The original bridge over the railroad tracks in Landing wouldn’t support the trolley car. It took some convincing, but the Lackawanna eventually realized an alliance with the trolley was a good idea and agreed to build the bridge that is still in use today.

The Morris Canal was a fun place to swim and the Landing bridge made a fine diving board for these young boys. (Photo courtesy of the Lake Hopatcong Historical Museum)

The traction company built its line to Bertrand’s Island, which, at that point, still only had a beach.

The tracks ran to the giant ice house, now the site of Nixon Elementary School, and the powder plant where the Shore Hills beach now is. But on Decoration Day (now Memorial Day) in 1910, it reached Bertrand’s Island. With a suspension of service during World War I because of the needs of the powder plant, the trolley served the island until 1926.

The influx of tourists turned the island into a summer destination with a dance hall, a carousel, and a shooting gallery. Finally, in 1921, a hotel was built.

By Land and Water

The other way to reach the lake from the station was the canal.

The canal ran parallel to the tracks, which is why the bridge has two arches. It joined a feeder canal, which brought the necessary lake water into the canal, near the current state park. The Black Line of steamboats on Lake Hopatcong made a deal to send boats up the feeder canal. The Black Line also employed porters. Theoretically, tourists could board the train at Jersey City or Hoboken and not touch their luggage again until they reached their hotel, Kane said.

Steamboats also docked in Landing Channel which had a dock running up the middle. The White Line, which couldn’t duplicate its rivals deal with the railroad, used that dock.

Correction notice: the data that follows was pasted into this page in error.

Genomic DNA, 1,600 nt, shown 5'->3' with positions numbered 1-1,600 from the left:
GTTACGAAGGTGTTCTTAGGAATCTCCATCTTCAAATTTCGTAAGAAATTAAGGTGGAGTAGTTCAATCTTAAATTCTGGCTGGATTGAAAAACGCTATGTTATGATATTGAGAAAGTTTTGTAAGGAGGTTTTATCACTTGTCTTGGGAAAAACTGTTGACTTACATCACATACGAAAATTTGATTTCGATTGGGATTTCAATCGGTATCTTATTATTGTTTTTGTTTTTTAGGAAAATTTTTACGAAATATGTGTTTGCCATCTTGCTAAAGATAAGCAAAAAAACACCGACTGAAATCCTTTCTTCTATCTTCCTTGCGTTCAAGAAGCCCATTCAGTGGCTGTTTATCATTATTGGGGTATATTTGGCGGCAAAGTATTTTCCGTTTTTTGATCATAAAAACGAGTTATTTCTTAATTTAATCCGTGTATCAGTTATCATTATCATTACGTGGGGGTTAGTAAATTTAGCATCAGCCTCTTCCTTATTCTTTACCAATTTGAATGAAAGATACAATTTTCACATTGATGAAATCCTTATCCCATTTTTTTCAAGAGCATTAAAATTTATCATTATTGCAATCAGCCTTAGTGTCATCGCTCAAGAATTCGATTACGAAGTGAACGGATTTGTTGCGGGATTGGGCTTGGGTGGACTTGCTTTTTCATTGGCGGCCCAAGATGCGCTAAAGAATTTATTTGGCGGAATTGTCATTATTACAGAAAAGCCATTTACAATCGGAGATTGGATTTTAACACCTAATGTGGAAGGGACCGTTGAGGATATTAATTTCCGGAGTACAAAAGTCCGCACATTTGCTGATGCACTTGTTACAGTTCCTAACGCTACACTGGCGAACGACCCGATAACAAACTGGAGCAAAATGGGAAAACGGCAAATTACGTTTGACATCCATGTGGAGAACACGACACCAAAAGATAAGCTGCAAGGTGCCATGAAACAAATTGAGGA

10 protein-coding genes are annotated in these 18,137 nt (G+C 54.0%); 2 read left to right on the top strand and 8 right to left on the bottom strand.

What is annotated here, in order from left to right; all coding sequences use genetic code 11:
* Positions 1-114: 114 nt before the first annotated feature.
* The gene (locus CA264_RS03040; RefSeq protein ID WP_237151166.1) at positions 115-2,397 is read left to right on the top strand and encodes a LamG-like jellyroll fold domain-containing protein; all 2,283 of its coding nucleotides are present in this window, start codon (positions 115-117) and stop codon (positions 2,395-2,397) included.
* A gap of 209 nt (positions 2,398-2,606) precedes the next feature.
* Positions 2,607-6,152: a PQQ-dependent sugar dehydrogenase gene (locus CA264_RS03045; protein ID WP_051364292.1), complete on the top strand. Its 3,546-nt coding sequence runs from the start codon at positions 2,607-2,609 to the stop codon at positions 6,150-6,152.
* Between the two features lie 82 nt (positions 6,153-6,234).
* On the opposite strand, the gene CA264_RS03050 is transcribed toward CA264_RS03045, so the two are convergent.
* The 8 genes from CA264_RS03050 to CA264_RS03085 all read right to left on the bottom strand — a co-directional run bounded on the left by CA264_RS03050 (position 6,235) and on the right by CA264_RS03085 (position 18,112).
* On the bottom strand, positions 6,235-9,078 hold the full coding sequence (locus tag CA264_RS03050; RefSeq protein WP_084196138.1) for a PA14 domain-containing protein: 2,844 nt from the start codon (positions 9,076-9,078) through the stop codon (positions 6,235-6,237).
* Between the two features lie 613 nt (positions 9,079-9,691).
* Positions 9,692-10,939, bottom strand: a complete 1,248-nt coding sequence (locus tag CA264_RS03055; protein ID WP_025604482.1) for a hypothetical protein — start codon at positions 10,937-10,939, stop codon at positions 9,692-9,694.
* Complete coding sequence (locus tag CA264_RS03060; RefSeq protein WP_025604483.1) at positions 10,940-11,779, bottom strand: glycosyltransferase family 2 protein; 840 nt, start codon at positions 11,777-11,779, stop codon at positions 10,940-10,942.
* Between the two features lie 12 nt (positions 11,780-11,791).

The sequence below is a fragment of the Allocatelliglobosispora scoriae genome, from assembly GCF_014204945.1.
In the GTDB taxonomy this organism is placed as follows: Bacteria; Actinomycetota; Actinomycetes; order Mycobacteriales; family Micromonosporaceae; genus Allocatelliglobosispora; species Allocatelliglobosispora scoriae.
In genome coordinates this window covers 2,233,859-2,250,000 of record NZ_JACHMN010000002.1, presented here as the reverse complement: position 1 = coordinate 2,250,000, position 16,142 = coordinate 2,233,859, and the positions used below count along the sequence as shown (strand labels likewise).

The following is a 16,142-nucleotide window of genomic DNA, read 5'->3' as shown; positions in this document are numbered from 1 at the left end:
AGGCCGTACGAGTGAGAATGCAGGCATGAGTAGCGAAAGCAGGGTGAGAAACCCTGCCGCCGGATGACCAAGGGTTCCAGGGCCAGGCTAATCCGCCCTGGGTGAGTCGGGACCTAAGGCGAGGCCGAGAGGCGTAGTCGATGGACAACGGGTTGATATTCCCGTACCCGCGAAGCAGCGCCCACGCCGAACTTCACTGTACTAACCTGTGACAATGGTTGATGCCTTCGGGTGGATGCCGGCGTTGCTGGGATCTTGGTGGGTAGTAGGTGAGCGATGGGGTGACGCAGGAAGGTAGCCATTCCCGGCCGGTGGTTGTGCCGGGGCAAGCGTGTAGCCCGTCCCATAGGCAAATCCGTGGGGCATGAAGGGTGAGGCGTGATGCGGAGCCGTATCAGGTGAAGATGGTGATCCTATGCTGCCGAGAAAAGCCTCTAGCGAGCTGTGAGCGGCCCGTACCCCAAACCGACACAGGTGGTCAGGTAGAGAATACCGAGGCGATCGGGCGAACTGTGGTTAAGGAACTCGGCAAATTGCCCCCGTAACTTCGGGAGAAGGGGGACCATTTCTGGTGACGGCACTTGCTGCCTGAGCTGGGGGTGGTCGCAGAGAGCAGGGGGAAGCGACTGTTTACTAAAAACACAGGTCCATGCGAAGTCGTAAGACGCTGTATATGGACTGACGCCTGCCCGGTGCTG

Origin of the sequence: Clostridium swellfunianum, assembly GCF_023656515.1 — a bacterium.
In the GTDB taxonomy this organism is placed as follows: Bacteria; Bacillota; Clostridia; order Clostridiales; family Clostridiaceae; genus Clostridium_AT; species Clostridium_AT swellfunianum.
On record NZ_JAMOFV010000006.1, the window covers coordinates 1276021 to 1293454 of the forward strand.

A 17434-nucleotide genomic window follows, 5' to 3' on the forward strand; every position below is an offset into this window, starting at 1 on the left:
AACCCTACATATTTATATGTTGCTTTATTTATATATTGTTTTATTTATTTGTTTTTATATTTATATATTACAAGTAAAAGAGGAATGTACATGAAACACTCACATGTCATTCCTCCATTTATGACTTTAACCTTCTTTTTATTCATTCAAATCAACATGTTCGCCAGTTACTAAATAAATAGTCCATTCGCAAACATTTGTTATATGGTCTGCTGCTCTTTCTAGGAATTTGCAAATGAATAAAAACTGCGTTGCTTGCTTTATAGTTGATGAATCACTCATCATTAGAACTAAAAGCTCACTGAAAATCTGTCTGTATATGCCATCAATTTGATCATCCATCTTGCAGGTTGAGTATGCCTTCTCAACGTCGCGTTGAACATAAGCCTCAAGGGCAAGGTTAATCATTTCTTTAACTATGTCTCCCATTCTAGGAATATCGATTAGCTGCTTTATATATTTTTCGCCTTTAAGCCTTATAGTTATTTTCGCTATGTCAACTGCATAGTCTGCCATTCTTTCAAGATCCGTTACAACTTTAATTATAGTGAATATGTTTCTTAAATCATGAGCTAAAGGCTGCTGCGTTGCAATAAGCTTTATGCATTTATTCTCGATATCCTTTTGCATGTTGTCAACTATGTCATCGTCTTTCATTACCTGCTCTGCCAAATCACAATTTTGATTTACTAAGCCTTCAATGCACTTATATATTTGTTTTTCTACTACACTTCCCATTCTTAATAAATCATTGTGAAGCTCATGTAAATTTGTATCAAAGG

The steamboats were roughly 50 percent larger than the Miss Lotta, today’s tour boat on the lake, Kane noted. The White Line boats were double-decker because they didn’t have to go through the lock in the canal.

The channel was originally a wetland, and, Kane pointed out, seems to continually want to return to that status.

The lake was first raised in the 1770s with an earthen dam to provide water to the many forges. The second dam came in the 1820s, for the canal, and the third, and present, dam was built in the 1840s.

Post War

The fourth form of transportation that came to the lake put the others out of business: the automobile.

The railroad was actually the death knell of the canal. The engineering marvel that ran from Jersey City to Phillipsburg was abandoned and mostly filled in in 1924. The section at the Landing station is now a parking lot. In 1926, buses put an end to trolley service at the lake.

There was still some boat service on the lake as late as the 1940s and 50s, but the steamboats stopped running.

But the automobile, after World War II, changed everything.

The Lackawanna Railroad eventually went bankrupt and Conrail sold the station in the 1970s. In 1982, the freight elevator structure, considered a great place to play by children and a hazard by Conrail, was torn down.